Josephine Butler to Stanley Butler

Scope and Content

Photocopy of incomplete letter, no first page. Mentions the 'Grey Trust' and her wish to get a portion settled on little Josephine [Stanley's only daughter]. James Stuart is supposed to have all the papers relating to her marriage settlement in his strong box at Norwich, but at the moment he has politics so much on the brain that she cannot get a reply on any personal matters. She regrets that the present political excitement as being detrimental to the best interest of the country. She remarks at the end: 'The women, suffrage women, are going mad, I am disgusted'

Administrative / Biographical History

[? Oct 1903] Probable date Oct 1903, see reference to 'this present political excitement'. In 1903 numerous changes took place in AJ Balfour's cabinet, formed in 1902, the most important being the resignation of Joseph Chamberlain in Sep 1903]

May: the Earl of Onslons succeeded RW Hanbury (deceased) as president of the Bd. of Agriculture; Sep.: Chamberlain resigned and was replaced as Colonial Sec. by the Hon. Alfred Lyttelton. Ritchie resigned and was replaced as Chancellor of the Exchequer by Austen Chamberlain. Lord George Hamilton resigned and was replaced as Sec. for India by St John Brodrick, whose post as Sec. for War went to HO Arnold-Forster. Lord Balfour of Burleigh resigned and was replaced as Sec. for Scotland by Graham Murray. The Duke of Devonshire resigned and was replaced as Lord President of the Council by Lord Londonderry who retained the presidency of the Bd. of Educ., but was followed as lord privy seal by the (lately succeeded) Marquess of Salisbury.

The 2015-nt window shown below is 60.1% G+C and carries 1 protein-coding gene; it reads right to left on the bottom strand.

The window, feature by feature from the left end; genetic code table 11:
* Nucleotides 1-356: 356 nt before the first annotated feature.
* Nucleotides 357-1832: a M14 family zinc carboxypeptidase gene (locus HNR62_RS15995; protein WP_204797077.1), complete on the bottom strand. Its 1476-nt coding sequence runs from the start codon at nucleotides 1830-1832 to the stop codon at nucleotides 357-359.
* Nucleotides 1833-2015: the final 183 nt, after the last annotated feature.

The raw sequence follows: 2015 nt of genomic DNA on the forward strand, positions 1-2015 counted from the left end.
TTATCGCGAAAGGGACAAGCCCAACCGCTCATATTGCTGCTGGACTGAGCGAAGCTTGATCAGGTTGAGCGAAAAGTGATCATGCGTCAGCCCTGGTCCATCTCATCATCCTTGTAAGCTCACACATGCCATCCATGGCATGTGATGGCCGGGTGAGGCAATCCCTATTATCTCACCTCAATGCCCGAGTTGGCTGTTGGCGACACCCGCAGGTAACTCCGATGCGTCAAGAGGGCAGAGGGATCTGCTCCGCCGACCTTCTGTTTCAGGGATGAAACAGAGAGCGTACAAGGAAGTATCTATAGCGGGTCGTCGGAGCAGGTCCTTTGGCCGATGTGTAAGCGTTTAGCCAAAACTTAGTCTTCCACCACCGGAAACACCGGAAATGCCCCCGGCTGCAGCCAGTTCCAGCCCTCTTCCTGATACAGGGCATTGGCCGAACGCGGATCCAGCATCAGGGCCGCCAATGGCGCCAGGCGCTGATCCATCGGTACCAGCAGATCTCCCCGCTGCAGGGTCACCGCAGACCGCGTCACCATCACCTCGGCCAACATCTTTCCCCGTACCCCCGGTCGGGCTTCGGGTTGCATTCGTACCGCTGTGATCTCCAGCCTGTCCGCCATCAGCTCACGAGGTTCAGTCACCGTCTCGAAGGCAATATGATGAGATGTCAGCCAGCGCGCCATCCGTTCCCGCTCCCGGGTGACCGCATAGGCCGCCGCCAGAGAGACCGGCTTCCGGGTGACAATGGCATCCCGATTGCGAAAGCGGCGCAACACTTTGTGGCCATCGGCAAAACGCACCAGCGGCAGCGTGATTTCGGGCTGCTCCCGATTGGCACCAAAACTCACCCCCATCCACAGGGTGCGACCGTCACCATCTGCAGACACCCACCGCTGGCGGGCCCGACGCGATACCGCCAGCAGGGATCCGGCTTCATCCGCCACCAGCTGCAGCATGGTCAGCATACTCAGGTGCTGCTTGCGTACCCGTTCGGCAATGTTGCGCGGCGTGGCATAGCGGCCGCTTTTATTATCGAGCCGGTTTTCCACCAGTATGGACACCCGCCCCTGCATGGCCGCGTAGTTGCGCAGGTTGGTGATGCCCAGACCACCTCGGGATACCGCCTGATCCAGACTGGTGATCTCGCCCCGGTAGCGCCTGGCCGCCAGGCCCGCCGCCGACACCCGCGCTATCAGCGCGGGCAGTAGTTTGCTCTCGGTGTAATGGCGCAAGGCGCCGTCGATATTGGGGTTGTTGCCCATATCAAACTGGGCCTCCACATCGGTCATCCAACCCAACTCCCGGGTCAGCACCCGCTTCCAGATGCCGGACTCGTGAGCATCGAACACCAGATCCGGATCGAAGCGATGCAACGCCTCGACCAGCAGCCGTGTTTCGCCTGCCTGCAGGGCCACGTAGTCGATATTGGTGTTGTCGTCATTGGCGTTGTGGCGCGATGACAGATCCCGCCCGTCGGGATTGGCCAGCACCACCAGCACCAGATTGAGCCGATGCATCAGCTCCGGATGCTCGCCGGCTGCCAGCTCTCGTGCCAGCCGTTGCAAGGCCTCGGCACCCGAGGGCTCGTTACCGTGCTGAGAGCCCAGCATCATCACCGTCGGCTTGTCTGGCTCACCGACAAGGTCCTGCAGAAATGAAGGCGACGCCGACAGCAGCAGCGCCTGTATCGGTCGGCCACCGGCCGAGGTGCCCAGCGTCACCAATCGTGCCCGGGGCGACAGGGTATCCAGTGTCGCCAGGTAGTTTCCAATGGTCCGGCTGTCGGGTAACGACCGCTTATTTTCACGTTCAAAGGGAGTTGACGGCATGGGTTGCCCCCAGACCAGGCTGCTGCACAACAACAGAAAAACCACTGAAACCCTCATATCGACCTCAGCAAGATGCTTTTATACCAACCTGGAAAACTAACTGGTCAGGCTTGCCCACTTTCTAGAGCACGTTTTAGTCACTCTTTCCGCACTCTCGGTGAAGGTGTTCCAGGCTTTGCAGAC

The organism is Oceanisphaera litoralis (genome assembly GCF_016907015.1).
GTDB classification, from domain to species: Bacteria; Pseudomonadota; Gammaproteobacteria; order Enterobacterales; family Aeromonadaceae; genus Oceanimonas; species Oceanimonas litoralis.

'The women, suffrage women, are going mad. I am disgusted.'

10 Oct 1903 saw the beginning of the militant movement among women supporters of suffrage, for on that date the Women's Social and Political Union (the WSPU) was inaugurated. It was in origin a women's branch of the ILP. 'Its objective was immediate franchise: its slogan 'Votes for Women!' was far more compelling than the suffragist formula - 'to extend the parliamentary franchise to women on the same terms as it is or may be granted to men.' Its methods were also different and shocking to the average Victorian woman.' (Rapiers and Battleaxes, by Josephine Kamm, p144).

Biog: Joseph Chamberlain